Vendors, local businesses, shoppers and even some high-kicking martial artists packed 41st Avenue near the Long Island Rail Road station Saturday for the Bayside Village Business Improvement District’s summer arts fair.
“It’s a great opportunity for the community — not only from Bayside, but people from all over Queens — to see what Bell Boulevard has to offer,” said state Sen. Tony Avella (D-Bayside), who added that visitors to his office often schedule lunchtime meetings. “Whenever people visit my office, they always say what great restaurants we have on Bell.”
“This really kicks things off,” said BID Executive Director Lyle Sclair, who is focusing on the organization’s annual meeting July 16 and a “Roll Up the Gates” event, where prospective tenants will get an opportunity to tour available retail space on Bell Boulevard.
Sclair said the point of the festival was to increase foot traffic along the shopping corridor, pointing to the recent opening of Bare Burger near 43rd Avenue and the plan for D’Alessandro’s Corner Grill on the corner of Bell and 40th Avenue as proof the strategy was working.
“These places are starting to be rented, and what’s important is that all these places are hiring,” he said.
Shoppers perused tents for items, such as sterling silver jewelry and semi-precious gem stones from Rosanna Jewels and nuts, dried fruits and trail mixes sold by Steve Krystall.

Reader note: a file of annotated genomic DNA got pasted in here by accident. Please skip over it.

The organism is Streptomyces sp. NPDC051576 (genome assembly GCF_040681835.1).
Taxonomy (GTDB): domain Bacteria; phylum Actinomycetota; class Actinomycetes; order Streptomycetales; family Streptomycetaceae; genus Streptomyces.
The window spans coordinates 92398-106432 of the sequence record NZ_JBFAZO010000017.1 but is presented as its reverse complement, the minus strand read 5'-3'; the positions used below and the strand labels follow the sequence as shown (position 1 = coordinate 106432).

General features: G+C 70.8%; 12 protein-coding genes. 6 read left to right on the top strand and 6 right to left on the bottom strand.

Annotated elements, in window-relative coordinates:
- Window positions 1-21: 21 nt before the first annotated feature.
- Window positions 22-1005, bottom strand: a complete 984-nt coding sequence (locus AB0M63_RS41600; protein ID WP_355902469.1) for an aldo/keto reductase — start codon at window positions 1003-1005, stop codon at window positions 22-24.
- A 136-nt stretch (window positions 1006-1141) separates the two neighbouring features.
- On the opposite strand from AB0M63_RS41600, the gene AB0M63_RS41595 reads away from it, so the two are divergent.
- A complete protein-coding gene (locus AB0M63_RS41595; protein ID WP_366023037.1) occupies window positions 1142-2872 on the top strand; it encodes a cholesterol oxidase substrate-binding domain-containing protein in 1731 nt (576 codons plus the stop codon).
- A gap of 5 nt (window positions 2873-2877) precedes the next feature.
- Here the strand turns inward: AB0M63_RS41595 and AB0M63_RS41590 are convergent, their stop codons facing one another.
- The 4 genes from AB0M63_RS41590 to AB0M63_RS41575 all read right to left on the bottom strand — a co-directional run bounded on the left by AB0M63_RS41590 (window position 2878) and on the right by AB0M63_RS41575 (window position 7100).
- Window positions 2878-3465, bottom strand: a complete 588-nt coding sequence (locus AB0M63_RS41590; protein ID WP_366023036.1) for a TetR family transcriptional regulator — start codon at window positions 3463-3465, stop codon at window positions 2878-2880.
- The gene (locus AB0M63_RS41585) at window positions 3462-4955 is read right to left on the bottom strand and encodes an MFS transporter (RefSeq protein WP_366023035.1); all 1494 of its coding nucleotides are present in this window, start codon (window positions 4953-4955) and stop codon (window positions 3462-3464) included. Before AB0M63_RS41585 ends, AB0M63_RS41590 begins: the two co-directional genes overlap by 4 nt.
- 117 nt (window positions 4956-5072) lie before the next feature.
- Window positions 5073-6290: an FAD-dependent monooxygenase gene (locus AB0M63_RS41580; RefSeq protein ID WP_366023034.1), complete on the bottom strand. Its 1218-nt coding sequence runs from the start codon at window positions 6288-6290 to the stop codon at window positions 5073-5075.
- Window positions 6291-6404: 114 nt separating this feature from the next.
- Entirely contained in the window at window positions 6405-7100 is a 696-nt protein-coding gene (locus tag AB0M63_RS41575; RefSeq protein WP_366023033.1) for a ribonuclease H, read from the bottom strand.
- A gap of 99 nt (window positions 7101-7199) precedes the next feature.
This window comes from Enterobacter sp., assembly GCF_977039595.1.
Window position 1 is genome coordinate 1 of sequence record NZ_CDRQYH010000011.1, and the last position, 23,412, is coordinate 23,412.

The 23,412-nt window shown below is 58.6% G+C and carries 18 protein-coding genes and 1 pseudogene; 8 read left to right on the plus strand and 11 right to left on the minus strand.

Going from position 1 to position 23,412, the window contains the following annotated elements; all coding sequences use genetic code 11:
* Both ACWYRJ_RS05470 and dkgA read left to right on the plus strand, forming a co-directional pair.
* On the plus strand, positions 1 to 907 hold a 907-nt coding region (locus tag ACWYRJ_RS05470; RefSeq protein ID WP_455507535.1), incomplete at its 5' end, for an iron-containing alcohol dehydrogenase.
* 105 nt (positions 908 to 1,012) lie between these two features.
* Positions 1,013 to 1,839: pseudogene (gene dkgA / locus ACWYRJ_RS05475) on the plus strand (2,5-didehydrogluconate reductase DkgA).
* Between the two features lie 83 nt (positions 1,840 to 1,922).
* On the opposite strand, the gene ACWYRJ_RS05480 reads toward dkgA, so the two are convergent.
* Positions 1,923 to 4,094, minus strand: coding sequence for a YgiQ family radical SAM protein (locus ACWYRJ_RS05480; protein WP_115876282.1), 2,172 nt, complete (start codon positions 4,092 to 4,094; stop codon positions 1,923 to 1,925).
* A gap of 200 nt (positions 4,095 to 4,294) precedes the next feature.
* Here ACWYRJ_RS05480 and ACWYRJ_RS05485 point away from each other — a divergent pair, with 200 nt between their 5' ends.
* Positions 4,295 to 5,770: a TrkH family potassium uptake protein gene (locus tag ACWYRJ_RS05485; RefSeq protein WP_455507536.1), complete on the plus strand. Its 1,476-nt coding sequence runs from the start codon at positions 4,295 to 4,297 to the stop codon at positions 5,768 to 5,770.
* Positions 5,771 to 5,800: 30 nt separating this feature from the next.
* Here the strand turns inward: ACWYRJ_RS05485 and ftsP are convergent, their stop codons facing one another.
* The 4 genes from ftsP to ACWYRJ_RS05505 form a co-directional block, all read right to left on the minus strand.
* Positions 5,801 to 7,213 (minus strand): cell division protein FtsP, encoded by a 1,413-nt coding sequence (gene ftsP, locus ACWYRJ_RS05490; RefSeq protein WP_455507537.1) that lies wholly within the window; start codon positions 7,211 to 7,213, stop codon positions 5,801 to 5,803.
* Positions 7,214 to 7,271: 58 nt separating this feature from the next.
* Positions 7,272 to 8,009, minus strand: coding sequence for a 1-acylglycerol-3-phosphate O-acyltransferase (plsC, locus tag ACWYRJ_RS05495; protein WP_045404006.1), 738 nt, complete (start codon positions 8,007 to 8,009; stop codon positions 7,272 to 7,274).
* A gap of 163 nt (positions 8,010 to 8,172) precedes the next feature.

“It was a little slow this morning, but hopefully people will come out,” he said, adding that every festival he attends has its idiosyncrasies. “For the life of me I can’t figure out why different things sell in different places.”
Cinnamon almonds appeared to be popular with Baysiders.
Melinda Yellin, a trainer from the Bell Plaza Sports Club south of Northern Boulevard, was offering free body composition measuring and free, three-day passes.
“I think it’s a great opportunity to get the word out on health and fitness,” she said, adding she agreed with Mayor Michael Bloomberg’s plan to limit the size of sugary drinks that can be sold in city restaurants. “Soda is poison. I’d rather see a person eat a piece of cake. I think it’s great, anything to reduce the amount of sugar.”
City Councilman Dan Halloran (R-Whitestone) was on hand to offer a few words of praise for the BID.
“It’s fantastic. It’s another great job by the Bayside BID. It’s always evolving, and it really shows how the BID and businesses are working together,” he said.
A crowd even gathered to watch Julio Arce and Kelly Chan, trainers from the Tiger Schulmann’s mixed-martial arts school, demonstrate their moves.
Lena Kuliyev came with her husband, Roman, and two young daughters, Nicole and Ilana, from Bay Terrace. They stopped by Art Hand Made, which sells bracelets, ornamental animals and dream catchers made by Marina Costeneda’s grandparents in Ecuador.
Ilana poured over the selection for a few minutes, finally settling on a little ornamental bug.
“Pink’s my favorite color!” she shouted excitedly.
Reach reporter Rich Bockmann by e-mail at rbockmann@
©2012 Community News Group
By submitting this comment, you agree to the following terms:
You agree that you, and not TimesLedger.com or its affiliates, are fully responsible for the content that you post. You agree not to post any abusive, obscene, vulgar, slanderous, hateful, threatening or sexually-oriented material or any material that may violate applicable law; doing so may lead to the removal of your post and to your being permanently banned from posting to the site. You grant to TimesLedger.com the royalty-free, irrevocable, perpetual and fully sublicensable license to use, reproduce, modify, adapt, publish, translate, create derivative works from, distribute, perform and display such content in whole or in part world-wide and to incorporate it in other works in any form, media or technology now known or later developed.